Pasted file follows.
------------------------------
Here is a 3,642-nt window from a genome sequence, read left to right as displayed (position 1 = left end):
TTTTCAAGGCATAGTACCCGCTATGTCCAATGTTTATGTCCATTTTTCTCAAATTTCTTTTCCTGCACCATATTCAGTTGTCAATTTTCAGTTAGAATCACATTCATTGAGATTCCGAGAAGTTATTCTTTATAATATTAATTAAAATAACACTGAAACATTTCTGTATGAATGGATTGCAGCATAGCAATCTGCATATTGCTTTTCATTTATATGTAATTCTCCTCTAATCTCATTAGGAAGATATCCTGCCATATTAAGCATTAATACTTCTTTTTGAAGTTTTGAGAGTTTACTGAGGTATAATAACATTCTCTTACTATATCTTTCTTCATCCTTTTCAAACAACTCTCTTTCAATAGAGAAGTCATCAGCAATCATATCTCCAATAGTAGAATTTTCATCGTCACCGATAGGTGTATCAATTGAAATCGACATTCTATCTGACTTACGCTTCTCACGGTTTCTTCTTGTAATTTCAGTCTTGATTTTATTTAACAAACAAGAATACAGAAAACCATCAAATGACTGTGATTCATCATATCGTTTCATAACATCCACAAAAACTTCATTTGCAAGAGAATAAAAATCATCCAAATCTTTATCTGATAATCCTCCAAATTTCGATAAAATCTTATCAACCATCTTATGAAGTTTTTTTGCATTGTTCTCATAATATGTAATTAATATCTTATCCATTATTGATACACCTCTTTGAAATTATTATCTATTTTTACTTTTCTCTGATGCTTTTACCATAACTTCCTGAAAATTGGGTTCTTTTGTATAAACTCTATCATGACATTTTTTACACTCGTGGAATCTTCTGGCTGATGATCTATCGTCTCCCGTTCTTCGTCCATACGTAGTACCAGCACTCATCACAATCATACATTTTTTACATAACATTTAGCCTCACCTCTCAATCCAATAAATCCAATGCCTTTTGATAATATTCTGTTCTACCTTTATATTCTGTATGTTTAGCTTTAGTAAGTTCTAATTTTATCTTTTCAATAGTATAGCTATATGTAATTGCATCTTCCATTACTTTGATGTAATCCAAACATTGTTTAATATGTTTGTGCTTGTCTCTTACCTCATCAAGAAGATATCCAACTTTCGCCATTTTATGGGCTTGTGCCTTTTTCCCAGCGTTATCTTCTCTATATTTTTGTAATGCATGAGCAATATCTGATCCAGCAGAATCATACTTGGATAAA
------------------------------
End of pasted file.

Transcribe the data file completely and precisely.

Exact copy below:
Here is a 3,642-nt window from a genome sequence, read left to right as displayed (position 1 = left end):
TTTTCAAGGCATAGTACCCGCTATGTCCAATGTTTATGTCCATTTTTCTCAAATTTCTTTTCCTGCACCATATTCAGTTGTCAATTTTCAGTTAGAATCACATTCATTGAGATTCCGAGAAGTTATTCTTTATAATATTAATTAAAATAACACTGAAACATTTCTGTATGAATGGATTGCAGCATAGCAATCTGCATATTGCTTTTCATTTATATGTAATTCTCCTCTAATCTCATTAGGAAGATATCCTGCCATATTAAGCATTAATACTTCTTTTTGAAGTTTTGAGAGTTTACTGAGGTATAATAACATTCTCTTACTATATCTTTCTTCATCCTTTTCAAACAACTCTCTTTCAATAGAGAAGTCATCAGCAATCATATCTCCAATAGTAGAATTTTCATCGTCACCGATAGGTGTATCAATTGAAATCGACATTCTATCTGACTTACGCTTCTCACGGTTTCTTCTTGTAATTTCAGTCTTGATTTTATTTAACAAACAAGAATACAGAAAACCATCAAATGACTGTGATTCATCATATCGTTTCATAACATCCACAAAAACTTCATTTGCAAGAGAATAAAAATCATCCAAATCTTTATCTGATAATCCTCCAAATTTCGATAAAATCTTATCAACCATCTTATGAAGTTTTTTTGCATTGTTCTCATAATATGTAATTAATATCTTATCCATTATTGATACACCTCTTTGAAATTATTATCTATTTTTACTTTTCTCTGATGCTTTTACCATAACTTCCTGAAAATTGGGTTCTTTTGTATAAACTCTATCATGACATTTTTTACACTCGTGGAATCTTCTGGCTGATGATCTATCGTCTCCCGTTCTTCGTCCATACGTAGTACCAGCACTCATCACAATCATACATTTTTTACATAACATTTAGCCTCACCTCTCAATCCAATAAATCCAATGCCTTTTGATAATATTCTGTTCTACCTTTATATTCTGTATGTTTAGCTTTAGTAAGTTCTAATTTTATCTTTTCAATAGTATAGCTATATGTAATTGCATCTTCCATTACTTTGATGTAATCCAAACATTGTTTAATATGTTTGTGCTTGTCTCTTACCTCATCAAGAAGATATCCAACTTTCGCCATTTTATGGGCTTGTGCCTTTTTCCCAGCGTTATCTTCTCTATATTTTTGTAATGCATGAGCAATATCTGATCCAGCAGAATCATACTTGGATAAA